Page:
• United States -- Military relations -- Korea (South)
    • Korea (South) -- Military relations -- United States.
    • Korean reunification question (1945- )
    • United States Forces, Korea.
    Abstract:
      The U.S.-ROK alliance is slowly but steadily approaching a pivotal reassessment. It is time to stop thinking about the alliance in ad hoc terms and start creating the vision for the future U.S. presence in Northeast Asia generally and in Korea specifically.
    Kim, Seung-Hwan.
  • Anti-Americanism in Korea
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    Subject Headings:
    • Anti-Americanism -- Korea (South)
    • Korea (South) -- Military relations -- United States.
    • United States -- Military relations -- Korea (South)
    • Korea (South) -- Foreign relations.
    Abstract:
      Anti-Americanism is growing at a startling rate in South Korea. Unless Washington and Seoul work together to counter this trend, popular Korean attitudes could jeopardize the future of the U.S.-Korean alliance.
    Mitchell, Derek J.
  • A Blueprint for U.S. Policy toward a Unified Korea
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    Subject Headings:
    • Korean reunification question (1945- )
    • United States -- Foreign relations -- Korea.
    • Korea -- Foreign relations -- United States.
    • United States -- Military relations -- East Asia.
    • East Asia -- Military relations -- United States.
    Abstract:
      Who knows when unification will occur, but the last 15 years have shown that dramatic international change is often swift and unexpected. Planning for this contingency today, according to the principles outlined here, can help ensure regional stability.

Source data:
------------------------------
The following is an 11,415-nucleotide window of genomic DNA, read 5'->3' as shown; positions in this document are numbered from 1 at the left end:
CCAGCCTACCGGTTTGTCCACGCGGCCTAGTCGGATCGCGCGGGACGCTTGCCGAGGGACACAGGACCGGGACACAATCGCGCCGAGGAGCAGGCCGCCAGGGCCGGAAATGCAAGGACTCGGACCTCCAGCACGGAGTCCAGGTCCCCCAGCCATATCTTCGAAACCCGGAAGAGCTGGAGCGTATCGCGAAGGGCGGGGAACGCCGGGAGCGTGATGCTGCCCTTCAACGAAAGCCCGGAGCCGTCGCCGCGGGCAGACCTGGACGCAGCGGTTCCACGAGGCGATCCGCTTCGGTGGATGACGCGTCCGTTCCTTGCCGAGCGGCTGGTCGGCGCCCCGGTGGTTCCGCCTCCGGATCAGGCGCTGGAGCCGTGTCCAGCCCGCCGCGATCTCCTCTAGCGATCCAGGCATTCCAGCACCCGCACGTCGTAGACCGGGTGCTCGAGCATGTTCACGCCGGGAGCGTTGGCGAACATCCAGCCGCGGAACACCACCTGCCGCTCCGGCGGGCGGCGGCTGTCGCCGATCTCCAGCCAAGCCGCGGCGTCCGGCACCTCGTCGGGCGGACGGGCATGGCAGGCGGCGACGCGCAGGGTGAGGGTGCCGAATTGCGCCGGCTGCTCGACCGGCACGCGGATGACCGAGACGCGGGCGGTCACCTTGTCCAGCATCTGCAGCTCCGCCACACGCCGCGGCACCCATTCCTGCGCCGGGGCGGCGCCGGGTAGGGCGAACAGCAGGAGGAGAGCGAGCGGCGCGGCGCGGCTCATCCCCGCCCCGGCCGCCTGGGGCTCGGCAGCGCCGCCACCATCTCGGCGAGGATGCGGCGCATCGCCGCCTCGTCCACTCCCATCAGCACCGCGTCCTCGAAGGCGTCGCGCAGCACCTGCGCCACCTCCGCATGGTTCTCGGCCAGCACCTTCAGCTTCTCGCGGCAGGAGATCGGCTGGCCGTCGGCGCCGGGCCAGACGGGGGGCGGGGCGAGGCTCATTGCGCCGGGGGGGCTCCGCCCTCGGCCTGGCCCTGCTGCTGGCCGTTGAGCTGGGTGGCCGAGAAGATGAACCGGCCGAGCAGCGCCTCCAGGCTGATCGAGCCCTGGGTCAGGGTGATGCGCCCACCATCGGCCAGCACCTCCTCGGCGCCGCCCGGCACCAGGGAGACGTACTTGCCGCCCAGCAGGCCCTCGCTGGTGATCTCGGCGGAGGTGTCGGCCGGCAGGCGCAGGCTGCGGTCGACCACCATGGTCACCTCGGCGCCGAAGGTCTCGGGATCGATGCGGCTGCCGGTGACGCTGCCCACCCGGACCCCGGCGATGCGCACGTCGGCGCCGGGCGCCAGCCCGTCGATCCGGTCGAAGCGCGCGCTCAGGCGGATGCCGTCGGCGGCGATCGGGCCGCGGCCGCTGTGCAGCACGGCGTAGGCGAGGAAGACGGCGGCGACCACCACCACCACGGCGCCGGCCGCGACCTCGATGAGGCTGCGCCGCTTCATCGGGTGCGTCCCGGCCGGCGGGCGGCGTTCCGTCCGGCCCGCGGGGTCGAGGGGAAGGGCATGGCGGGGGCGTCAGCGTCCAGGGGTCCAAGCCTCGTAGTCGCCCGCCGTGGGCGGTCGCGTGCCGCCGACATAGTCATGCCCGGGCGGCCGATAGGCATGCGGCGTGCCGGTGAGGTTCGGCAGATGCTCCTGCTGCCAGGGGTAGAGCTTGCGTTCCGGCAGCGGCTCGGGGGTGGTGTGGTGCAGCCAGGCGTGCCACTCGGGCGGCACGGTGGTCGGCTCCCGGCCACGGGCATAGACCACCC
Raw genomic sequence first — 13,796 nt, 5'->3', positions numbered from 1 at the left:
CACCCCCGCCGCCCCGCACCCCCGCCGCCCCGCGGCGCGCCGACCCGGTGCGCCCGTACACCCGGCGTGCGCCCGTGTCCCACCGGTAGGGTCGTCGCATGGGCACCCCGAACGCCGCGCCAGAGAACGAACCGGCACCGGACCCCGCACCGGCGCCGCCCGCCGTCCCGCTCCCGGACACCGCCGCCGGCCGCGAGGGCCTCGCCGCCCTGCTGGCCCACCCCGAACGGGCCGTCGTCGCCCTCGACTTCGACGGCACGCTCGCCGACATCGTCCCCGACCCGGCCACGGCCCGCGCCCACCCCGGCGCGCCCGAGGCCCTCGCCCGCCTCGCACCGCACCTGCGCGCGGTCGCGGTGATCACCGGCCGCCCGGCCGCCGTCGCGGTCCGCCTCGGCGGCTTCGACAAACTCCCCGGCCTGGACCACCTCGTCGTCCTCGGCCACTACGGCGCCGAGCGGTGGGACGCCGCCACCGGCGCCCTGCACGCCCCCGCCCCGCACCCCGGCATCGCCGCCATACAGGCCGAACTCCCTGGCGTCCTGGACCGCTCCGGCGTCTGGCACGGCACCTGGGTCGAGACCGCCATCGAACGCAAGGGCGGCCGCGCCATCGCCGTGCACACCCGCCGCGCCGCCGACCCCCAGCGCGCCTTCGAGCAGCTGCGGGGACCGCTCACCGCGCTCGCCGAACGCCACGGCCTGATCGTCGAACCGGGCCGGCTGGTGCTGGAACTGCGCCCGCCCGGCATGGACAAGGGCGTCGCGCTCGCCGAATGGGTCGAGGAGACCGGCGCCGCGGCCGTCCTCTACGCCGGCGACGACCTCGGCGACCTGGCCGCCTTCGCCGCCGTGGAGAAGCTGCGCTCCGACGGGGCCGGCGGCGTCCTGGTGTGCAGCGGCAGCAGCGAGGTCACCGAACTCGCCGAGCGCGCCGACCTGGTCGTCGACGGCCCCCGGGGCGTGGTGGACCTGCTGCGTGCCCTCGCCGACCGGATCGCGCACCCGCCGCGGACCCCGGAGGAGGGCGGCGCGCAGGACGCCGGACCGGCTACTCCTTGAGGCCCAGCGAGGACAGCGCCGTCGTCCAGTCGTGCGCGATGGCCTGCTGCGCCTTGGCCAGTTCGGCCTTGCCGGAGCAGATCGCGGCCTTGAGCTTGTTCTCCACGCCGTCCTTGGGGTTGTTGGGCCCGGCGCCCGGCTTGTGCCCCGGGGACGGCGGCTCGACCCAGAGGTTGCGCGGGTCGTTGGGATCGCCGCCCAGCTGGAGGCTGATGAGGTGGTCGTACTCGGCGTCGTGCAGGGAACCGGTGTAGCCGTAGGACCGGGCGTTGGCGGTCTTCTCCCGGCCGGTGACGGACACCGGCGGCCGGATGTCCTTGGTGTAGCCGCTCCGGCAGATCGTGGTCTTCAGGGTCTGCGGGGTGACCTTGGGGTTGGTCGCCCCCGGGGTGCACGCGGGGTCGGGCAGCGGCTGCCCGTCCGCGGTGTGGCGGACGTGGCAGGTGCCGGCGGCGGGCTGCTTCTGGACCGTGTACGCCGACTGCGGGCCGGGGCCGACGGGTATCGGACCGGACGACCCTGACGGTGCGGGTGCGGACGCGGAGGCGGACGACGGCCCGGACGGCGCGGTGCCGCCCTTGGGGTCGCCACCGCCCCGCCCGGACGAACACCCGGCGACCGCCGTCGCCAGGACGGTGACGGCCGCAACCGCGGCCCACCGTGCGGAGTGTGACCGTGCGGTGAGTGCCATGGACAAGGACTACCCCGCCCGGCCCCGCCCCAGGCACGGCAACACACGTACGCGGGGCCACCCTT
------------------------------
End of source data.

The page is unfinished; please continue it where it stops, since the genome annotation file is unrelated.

The U.S. Role in South Asia

    Raja Mohan, C.
  • A Paradigm Shift toward South Asia?
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    Subject Headings:
    • War on Terrorism, 2001-
    • United States -- Foreign relations -- South Asia.
    • South Asia -- Foreign relations -- United States.
    • United States -- Foreign relations -- 2001-
    • National security -- South Asia.
    Abstract:
      South Asia is at the cusp of a historic transformation. If the Bush administration can sustain the level of involvement it has demonstrated since September 11, the prospect of reordering both the subcontinent’s interstate relations and its intrastate dynamics is real.
    Limaye, Satu P.
  • Mediating Kashmir: A Bridge Too Far
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    Subject Headings:
    • India -- Foreign relations -- Pakistan.
    • Pakistan -- Foreign relations -- India.
    • Mediation, International.
    • United States -- Foreign relations -- South Asia.
    • South Asia -- Foreign relations -- United States.
    Abstract:
      Calls for the United States to conduct sustained mediation to solve the subcontinent’s conflict are misguided. Episodic crisis management, however cumbersome and unsatisfying, is more feasible, effective, and commensurate with U.S. interests.
    Schaffer, Teresita C.
  • U.S. Influence on Pakistan: Can Partners Have Divergent Priorities?
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    Subject Headings:
    • United States -- Foreign relations -- Pakistan.
    • Pakistan -- Foreign relations -- United States.
    • United States -- Foreign relations -- 2001-
    • Pakistan -- Foreign relations -- India.
    • India -- Foreign relations -- Pakistan.
    Abstract:
      For more than fifty years, the United States and Pakistan have had overlapping interests but differing priorities, resulting in a pattern of disillusionment. To avoid repeating history, Washington should depersonalize its policy and reconsider its priorities.